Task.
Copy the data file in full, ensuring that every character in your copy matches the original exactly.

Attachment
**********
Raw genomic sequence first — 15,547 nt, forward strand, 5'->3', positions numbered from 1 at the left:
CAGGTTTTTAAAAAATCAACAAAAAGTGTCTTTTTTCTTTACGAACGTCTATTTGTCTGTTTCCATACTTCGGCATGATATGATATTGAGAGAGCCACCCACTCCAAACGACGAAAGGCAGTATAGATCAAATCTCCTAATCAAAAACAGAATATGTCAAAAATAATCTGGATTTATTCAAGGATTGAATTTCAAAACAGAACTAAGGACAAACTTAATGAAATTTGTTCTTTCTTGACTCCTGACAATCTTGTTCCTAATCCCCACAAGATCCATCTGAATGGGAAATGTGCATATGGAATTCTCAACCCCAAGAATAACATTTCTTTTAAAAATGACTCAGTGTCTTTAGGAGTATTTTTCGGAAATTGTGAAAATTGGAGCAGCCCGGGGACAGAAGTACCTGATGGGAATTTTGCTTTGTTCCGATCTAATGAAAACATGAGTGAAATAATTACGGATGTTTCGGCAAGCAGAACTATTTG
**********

Raw genomic sequence first — 15,547 nt, forward strand, 5'->3', positions numbered from 1 at the left:
CAGGTTTTTAAAAAATCAACAAAAAGTGTCTTTTTTCTTTACGAACGTCTATTTGTCTGTTTCCATACTTCGGCATGATATGATATTGAGAGAGCCACCCACTCCAAACGACGAAAGGCAGTATAGATCAAATCTCCTAATCAAAAACAGAATATGTCAAAAATAATCTGGATTTATTCAAGGATTGAATTTCAAAACAGAACTAAGGACAAACTTAATGAAATTTGTTCTTTCTTGACTCCTGACAATCTTGTTCCTAATCCCCACAAGATCCATCTGAATGGGAAATGTGCATATGGAATTCTCAACCCCAAGAATAACATTTCTTTTAAAAATGACTCAGTGTCTTTAGGAGTATTTTTCGGAAATTGTGAAAATTGGAGCAGCCCGGGGACAGAAGTACCTGATGGGAATTTTGCTTTGTTCCGATCTAATGAAAACATGAGTGAAATAATTACGGATGTTTCGGCAAGCAGAACTATTTG